Northern States Account for Biggest Jump in New COVID Cases, Hospitalizations

Less than two months ago, the South found itself inundated with new COVID cases. Six southern states saw their intensive care units reach over 90 percent capacity as the infectious Delta variant spread across the United States.

However, over the past two weeks these states—Alabama, Arkansas, Florida, Georgia, Mississippi and Texas—have all seen their caseloads dip by at least 30 percent, with hospitalizations dropping by at least 22 percent, according to The New York Times COVID tracker.

This trend toward a decline in severe COVID cases has spread throughout the country with America posting a 26 percent drop in daily COVID cases over the past 14 days and a 17 percent drop in hospitalizations. However, 21 states have seen their caseloads and hospitalizations jump, and most of these places happen to be in the north.

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Some researchers have said they are worried that unvaccinated older people could be the most at risk which would potentially precipitate a rise in hospitalizations. Members of the medical staff treat a patient who is wearing helmet-based ventilator in the COVID-19 intensive care unit at the United Memorial Medical Center on July 28, 2020 in Houston, Texas. Photo by Go Nakamura/Getty Images

Alaska (75 percent), Maine (29 percent), North Dakota (25 percent), Minnesota (16 percent), Wisconsin (14 percent), New Hampshire (14 percent), Michigan (14 percent), Idaho (9 percent), Montana (5 percent), and Pennsylvania (1 percent) all saw their COVID cases rise, as of October 1 data.

Similarly, these states made up the bulk of rising hospitalizations. Maine (22 percent), Pennsylvania (19 percent), North Dakota (18 percent), Montana (17 percent), Vermont (17 percent), West Virginia (16 percent), Wisconsin (11 percent), Minnesota (11 percent), Michigan (10 percent), Ohio (9 percent), Idaho (9 percent), Iowa (9 percent), Rhode Island (8 percent), New Hampshire (6 percent), Wyoming (4 percent), Utah (3 percent) Nebraska (3 percent), and Colorado (1 percent) all saw hospitalizations rise.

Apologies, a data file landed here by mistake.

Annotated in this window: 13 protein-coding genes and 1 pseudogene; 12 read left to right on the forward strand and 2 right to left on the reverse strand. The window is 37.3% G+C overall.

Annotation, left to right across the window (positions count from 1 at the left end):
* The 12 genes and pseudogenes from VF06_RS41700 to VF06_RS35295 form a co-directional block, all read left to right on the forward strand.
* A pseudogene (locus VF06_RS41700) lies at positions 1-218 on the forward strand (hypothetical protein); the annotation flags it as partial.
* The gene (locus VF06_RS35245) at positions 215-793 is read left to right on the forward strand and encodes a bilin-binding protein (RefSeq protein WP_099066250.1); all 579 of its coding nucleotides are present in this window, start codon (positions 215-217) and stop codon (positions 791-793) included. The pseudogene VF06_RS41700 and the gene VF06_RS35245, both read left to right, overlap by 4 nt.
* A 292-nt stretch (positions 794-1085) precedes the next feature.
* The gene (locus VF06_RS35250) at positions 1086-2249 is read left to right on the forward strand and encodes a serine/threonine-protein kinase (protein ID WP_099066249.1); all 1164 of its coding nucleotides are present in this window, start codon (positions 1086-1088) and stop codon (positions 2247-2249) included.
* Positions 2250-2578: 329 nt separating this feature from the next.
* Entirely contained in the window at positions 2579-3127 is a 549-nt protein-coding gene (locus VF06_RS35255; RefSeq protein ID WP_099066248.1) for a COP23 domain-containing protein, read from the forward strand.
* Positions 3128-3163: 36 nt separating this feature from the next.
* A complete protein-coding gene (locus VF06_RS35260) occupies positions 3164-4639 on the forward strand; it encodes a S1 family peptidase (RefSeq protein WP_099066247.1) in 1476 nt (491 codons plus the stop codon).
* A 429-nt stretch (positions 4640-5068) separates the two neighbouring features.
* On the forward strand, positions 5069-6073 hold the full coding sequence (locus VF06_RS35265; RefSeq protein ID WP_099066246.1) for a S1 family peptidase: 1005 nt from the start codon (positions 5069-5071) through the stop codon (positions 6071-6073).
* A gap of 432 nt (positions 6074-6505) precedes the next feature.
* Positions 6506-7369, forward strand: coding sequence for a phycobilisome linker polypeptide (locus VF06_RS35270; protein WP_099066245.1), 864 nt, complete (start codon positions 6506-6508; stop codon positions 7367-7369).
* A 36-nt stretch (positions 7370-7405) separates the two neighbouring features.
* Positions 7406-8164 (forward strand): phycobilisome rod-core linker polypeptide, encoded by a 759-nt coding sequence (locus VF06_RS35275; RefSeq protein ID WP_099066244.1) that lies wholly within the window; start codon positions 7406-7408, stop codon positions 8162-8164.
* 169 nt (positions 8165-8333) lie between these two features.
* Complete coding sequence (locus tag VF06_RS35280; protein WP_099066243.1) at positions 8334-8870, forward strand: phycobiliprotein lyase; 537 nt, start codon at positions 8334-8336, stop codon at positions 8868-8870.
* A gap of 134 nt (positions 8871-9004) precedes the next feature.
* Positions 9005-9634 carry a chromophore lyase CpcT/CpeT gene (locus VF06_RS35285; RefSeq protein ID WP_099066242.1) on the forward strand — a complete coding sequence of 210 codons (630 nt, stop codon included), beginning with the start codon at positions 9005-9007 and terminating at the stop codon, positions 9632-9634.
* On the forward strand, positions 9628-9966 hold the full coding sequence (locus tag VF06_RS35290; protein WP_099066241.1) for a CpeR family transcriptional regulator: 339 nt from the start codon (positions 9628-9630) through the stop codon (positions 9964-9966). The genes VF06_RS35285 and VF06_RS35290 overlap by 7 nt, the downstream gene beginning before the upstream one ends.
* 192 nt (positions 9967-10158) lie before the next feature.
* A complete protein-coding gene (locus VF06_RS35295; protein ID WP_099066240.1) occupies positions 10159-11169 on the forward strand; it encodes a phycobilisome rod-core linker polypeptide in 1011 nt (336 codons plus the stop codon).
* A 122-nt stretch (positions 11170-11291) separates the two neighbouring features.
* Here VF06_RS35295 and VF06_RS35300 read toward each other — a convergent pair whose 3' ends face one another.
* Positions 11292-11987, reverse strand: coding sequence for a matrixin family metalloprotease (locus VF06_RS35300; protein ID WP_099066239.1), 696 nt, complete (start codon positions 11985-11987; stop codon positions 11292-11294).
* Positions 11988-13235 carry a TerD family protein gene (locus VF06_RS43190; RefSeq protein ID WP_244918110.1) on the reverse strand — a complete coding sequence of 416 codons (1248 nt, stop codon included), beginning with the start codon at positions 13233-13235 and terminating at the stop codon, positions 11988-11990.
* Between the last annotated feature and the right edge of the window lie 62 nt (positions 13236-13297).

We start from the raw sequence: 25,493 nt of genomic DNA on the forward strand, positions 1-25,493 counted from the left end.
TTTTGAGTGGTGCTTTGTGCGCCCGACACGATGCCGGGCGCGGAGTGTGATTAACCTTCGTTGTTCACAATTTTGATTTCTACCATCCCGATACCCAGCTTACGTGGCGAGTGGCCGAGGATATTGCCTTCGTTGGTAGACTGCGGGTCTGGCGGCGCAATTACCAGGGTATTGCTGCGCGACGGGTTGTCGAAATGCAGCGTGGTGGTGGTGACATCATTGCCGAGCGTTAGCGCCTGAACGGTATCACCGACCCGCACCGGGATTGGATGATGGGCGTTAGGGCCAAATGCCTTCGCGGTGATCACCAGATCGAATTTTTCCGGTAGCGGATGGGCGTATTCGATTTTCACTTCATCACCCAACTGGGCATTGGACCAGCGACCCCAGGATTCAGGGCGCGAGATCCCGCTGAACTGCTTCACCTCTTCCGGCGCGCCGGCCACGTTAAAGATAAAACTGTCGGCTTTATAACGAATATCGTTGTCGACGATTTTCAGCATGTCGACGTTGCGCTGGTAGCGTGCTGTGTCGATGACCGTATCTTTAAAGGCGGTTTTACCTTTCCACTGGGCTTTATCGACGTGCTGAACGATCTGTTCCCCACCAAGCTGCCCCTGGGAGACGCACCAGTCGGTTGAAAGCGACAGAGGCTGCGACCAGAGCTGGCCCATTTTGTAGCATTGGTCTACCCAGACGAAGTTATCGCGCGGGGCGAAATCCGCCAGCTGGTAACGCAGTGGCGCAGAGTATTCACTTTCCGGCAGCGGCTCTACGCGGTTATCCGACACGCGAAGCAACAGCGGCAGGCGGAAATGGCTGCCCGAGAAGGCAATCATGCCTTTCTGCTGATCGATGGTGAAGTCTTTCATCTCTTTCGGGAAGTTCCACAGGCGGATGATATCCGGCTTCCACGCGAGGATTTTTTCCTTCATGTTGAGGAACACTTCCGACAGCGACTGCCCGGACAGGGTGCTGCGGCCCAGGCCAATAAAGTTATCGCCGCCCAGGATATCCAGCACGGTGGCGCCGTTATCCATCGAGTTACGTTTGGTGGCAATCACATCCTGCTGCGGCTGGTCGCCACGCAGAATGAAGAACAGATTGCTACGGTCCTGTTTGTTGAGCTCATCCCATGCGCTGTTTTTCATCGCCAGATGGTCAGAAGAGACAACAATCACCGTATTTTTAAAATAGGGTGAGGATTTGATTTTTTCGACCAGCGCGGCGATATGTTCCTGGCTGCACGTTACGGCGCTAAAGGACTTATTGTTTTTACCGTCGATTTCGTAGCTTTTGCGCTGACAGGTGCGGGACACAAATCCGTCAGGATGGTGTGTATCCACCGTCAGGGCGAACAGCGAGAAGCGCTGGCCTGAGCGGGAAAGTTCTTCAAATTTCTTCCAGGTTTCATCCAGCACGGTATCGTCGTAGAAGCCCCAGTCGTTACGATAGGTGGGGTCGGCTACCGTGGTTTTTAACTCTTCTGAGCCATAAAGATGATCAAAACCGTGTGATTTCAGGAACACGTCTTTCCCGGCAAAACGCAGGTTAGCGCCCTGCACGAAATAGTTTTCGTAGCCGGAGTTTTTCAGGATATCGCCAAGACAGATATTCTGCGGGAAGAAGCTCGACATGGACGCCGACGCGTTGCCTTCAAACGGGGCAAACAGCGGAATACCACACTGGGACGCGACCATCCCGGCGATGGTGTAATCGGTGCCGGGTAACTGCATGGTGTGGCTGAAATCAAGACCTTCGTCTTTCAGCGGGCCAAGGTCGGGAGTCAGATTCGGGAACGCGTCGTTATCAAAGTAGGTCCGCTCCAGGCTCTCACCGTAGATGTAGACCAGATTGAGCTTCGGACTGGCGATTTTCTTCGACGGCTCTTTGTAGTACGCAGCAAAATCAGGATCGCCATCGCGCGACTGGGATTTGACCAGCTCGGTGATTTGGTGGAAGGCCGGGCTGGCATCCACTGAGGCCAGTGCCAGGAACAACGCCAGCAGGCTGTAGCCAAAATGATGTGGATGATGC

Stephen Kissler, a research fellow at the Harvard T.H. Chan School of Public Health, touched on this phenomenon in an interview with the Harvard Gazette. Kissler predicted that as winter hits northern states and more people start moving indoors, unvaccinated individuals could find themselves at greater risk for COVID.

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"We really need near 100 percent vaccination rates in those older age groups," said Stephen Kissler, a research fellow at the Harvard T.H. Chan School of Public Health. Members of the medical staff treat a patient who is wearing helmet-based ventilator in the COVID-19 intensive care unit at the United Memorial Medical Center on July 28, 2020 in Houston, Texas. Photo by Go Nakamura/Getty Images

In particular, Kissler is worried that unvaccinated older people could be the most at risk which would potentially precipitate a rise in hospitalizations. While Flordia's vaccination rate amongst the elderly was high, it did not hit 100 percent. Kissler said these remaining 5 percent of the unvaccinated can "contribute a lot to severe disease and death."

As the north seeks to limit the spread of COVID and prevent the overcrowding of hospitals, Kessler speculated that a vaccination drive among the elderly could be needed.

"I do still think this winter will probably see, in some parts of the country, similar scenarios to what we saw in parts of the southeastern U.S. this summer, where in some regions hospitals will be very full," Kissler said. "Even 5 percent shy of 100—if 95 percent of those age groups are vaccinated—that remaining 5 percent can still contribute a lot to severe disease and death. We really need near 100 percent vaccination rates in those older age groups."